He was new to the Puget Sound and real estate hunting had left him cold. Places in the city were too expensive and in the suburbs, only the cost felt right. On his first visit to our boat, he was fascinated by our life on board a 42’ powerboat on Lake Union in Seattle.
“It’s unusual and appealing,” he observed.
“We can no longer imagine life any other way.” we replied.
“I would have never thought about living on a boat, but why not?” he said more to himself than us.” How did it start for you?”
“We needed a change; a challenge and took up boating. Through three boats over 20-years, including five years of practicing the liveaboard lifestyle 3 days a week, we knew boat living was the lifestyle we wanted,” we said. “For us it’s not just a place to live, it’s a way of life.”
That hit an emotional chord within him. Though many who’ve been on board find our life style intriguing, this man called the next day and asked if we might go boat looking with him, sharing what we knew.
Several days later, we followed him into a 45′, 1963 Chris Craft and watched as he studied the well kept salon. Stepping into the galley he stood for a moment.
“This is nice”, he said with an emphasis that showed more than passive appreciation.
You could see it in his eyes surveying the cabin’s brass fittings and rich wood. You could feel his emotion. In this moment, he was first seeing, first imagining, living onboard a boat. Throughout that day of “kicking fenders” with him, we were honest about the problems and what to expect, common resale values, leaks, varnishing as the “lawn care of boaters”, possible dry rot and low amp living, diesel vs. gas and fiberglass vs. wood, but he wasn’t daunted. He saw them as challenges, and fell more in love with the idea of living onboard a boat.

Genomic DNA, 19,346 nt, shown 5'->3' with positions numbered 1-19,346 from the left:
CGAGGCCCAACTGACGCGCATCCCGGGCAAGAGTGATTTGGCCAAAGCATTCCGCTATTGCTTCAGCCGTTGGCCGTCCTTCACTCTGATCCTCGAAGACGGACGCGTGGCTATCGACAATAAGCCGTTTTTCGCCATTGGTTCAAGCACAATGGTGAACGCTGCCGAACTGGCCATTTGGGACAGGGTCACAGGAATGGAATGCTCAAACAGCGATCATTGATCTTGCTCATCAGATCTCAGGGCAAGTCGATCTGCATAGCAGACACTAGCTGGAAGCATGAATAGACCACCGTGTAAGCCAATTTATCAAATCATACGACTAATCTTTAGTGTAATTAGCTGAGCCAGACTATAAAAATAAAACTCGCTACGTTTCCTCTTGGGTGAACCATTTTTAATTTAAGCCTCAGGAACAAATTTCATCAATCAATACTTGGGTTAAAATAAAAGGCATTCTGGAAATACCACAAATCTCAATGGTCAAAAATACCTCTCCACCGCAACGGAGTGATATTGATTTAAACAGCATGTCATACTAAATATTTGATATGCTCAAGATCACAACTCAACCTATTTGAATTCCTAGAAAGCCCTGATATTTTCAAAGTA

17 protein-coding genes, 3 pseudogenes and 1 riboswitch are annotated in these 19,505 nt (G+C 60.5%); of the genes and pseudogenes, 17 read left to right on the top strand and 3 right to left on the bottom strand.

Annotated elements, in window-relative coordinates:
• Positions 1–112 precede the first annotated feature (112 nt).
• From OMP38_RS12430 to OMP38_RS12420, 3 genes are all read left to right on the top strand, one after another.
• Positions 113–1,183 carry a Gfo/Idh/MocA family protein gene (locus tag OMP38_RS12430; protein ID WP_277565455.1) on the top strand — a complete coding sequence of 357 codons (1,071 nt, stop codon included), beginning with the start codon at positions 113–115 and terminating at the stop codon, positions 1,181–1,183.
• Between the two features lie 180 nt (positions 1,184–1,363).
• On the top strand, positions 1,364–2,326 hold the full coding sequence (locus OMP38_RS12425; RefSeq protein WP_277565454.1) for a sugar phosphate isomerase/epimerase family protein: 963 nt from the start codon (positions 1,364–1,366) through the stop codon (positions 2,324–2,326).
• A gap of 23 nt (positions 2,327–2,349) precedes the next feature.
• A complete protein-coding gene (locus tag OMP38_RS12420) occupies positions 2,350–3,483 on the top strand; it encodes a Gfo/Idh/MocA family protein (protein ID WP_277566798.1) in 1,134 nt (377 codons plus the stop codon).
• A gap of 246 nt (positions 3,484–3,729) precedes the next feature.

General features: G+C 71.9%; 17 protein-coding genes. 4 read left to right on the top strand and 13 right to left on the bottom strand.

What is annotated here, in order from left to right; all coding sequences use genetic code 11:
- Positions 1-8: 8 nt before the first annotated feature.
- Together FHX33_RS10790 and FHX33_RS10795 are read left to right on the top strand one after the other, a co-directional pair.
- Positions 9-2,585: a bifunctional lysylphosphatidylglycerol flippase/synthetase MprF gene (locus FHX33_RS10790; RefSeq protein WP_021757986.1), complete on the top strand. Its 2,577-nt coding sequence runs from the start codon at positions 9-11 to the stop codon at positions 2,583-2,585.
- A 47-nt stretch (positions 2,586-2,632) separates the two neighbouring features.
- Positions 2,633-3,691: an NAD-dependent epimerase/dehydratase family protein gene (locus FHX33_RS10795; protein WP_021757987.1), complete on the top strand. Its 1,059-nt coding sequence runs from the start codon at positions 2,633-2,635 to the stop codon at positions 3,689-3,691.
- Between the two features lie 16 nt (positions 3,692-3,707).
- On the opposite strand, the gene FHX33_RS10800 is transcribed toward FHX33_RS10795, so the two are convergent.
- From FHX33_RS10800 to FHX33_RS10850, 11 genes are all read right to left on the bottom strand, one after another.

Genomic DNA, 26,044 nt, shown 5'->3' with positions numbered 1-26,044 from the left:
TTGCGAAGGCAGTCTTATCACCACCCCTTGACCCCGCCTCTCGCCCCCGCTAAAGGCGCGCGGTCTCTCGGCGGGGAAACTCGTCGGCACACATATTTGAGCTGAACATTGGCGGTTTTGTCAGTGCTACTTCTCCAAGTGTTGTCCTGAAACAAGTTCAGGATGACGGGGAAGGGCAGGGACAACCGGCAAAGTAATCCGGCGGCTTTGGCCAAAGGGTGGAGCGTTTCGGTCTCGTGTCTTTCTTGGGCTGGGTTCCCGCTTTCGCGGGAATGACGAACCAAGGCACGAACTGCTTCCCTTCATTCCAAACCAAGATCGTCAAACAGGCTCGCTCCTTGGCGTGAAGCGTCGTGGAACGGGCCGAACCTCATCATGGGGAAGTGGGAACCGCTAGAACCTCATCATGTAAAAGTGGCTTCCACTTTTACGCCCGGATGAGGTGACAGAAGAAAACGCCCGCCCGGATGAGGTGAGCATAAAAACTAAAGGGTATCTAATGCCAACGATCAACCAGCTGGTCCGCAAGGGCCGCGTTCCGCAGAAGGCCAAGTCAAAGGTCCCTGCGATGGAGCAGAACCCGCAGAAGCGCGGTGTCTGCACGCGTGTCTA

In every boaters life there’s been a special moment when they knew they were committed to life on a boat. Some of us had more knowledge, some had less, but just like falling in love with a person, it’s emotion that commits a person to the liveaboard lifestyle. For us that passion began when we started spending every weekend onboard our 26’ sailboat in Seattle “practicing” living aboard. It continued when we traded that boat and some cash for an older “custom” 45’ sailboat, moored it 90 minutes away at the edge of Washington’s San Juan Islands and arranged our life to “live aboard it” three days a week. When, after five years, driving those 90 minutes to the boat felt more like going home than coming back to our suburban dwelling we sold our house, sold that boat and bought a power boat becoming full-time liveaboards. .
Posing the following question to some other liveaboards I received some interesting, humorous and poignant answers.
I knew I was committed to a life on a boat when…
- • I was six years old sailing around on an El Toro in a small bay near my home. I fell asleep and bumped aground on a nearby beach. Smiling sheepishly at the people there I pushed off and happily sailed home.
- Shopping at the marine store was more fun than shopping at Nordstrom.
- I realized my working wardrobe was much more limited than my colleagues and often had a wrinkle or two because of the small hanging locker I lived with but I didn’t care because boat living was so wonderful.
- And finally, problems seem to play a role in our defining moments….
- I decided that cultivating several strains of mold could be considered gardening!
- I affectionately named my various recurring leaks.
Our friend did buy that Chris Craft and moved aboard. And, over our twenty six years as liveaboards, two other folks made the leap to the liveaboard lifestyle after stepping onboard our boat. We love our simpler life and smaller space and can’t help but prosthelitize a bit. We realize, though, there always will be only a unique breed of folks who hear that distant drummer’s beat.
by Marilyn Michael
For 26 years, the author and her husband have lived in 42 by 15 feet. Their trade for smaller space: a simpler life, a continual panapoly of planes, kayaks, sail and power boats, and paddle boarders outside their window, Seattle’s Space Needle out their back door and an interactive neighborhood composed of an interesting mix of humanity.